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A Colorado family was removed from a United flight when their toddler refused to wear a mask.

Eliz Fulop and her husband Erhard Orban were set to leave Denver International Airport for New Jersey but were escorted from the United plane when their two-year-old daughter refused to wear a mask, a requirement of the airline. You can see on the video the father's futile attempts to put the mask on the little girl.

Elize says this is the fourth time they have flown during the pandemic and had not had any issue previously with their daughter not wearing a mask. She did admit, however, they had not reviewed the company's facemask policy for children.

According to KDVR, the airline is investigating the incident and has refunded the family's tickets and their baggage has been returned.

You can see in the video how upset this mother is by the incident, which is perfectly understandable. Obviously, her family was humiliated by the ordeal, not to mention being greatly inconvenienced.

The World Health Organization says generally children 5 years and younger should not be required to wear a mask though it says there may be local requirements for special needs and certain situations.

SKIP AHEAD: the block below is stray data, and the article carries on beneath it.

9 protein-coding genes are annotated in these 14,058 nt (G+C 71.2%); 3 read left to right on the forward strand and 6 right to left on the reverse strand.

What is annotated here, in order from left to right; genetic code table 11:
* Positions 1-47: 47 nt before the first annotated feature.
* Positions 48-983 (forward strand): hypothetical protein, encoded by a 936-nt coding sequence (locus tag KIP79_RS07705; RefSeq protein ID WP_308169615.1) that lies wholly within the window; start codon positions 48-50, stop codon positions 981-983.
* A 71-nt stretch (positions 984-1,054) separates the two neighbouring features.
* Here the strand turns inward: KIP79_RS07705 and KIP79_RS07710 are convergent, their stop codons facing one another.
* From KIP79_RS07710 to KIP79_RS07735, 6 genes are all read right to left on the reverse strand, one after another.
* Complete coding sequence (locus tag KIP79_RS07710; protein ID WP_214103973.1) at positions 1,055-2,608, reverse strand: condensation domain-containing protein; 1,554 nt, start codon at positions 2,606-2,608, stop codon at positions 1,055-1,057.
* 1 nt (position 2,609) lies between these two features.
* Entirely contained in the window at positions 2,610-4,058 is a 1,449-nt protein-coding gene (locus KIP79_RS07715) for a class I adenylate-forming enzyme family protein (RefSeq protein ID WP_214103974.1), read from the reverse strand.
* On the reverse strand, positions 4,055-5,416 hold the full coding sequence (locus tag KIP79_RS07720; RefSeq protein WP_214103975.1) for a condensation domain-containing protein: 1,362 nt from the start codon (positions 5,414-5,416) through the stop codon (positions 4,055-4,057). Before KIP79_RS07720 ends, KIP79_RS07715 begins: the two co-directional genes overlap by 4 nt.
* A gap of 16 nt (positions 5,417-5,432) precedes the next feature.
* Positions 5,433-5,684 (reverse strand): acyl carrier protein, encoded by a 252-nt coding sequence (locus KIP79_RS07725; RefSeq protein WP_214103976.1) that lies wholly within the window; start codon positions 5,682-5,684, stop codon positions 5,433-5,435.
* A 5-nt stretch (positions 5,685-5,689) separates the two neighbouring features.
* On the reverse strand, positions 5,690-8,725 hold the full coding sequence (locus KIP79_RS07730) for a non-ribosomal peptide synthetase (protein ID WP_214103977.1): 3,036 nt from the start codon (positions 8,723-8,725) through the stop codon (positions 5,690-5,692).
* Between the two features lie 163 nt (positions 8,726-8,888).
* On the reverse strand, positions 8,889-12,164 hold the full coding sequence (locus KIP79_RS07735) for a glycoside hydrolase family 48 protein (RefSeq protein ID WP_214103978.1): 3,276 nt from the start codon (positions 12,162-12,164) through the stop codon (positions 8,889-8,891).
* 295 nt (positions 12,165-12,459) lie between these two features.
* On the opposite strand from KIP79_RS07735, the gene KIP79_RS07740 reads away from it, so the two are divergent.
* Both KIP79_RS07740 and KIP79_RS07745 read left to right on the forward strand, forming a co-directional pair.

Was the airline right to kick this family off the plane? Could the situation have been handled differently? Do you sympathize with this family or do you think it was their fault for not checking the airline policy when they purchased their tickets?  One mother I spoke to told me "It's ridiculous. Anyone who has had a 2-year-old knows it's unreasonable to expect a toddler to keep a mask on."

Several airlines, including United, have recently banned hundreds of passengers for non-compliance when it comes to facemasks. As people have pushed back against the guidelines and restrictions of the airlines, the airlines have pushed right back.

I can't help but sympathize with the parents who obviously did their best to comply with the airline regulations and were not intentionally being defiant.  While the airline is free to implement whatever the rules they want, the parents are in a tough spot, and it sure seems like the airline could work with families of small children to get them to their destination without making it a big ordeal and a traumatic experience for the traveling families.

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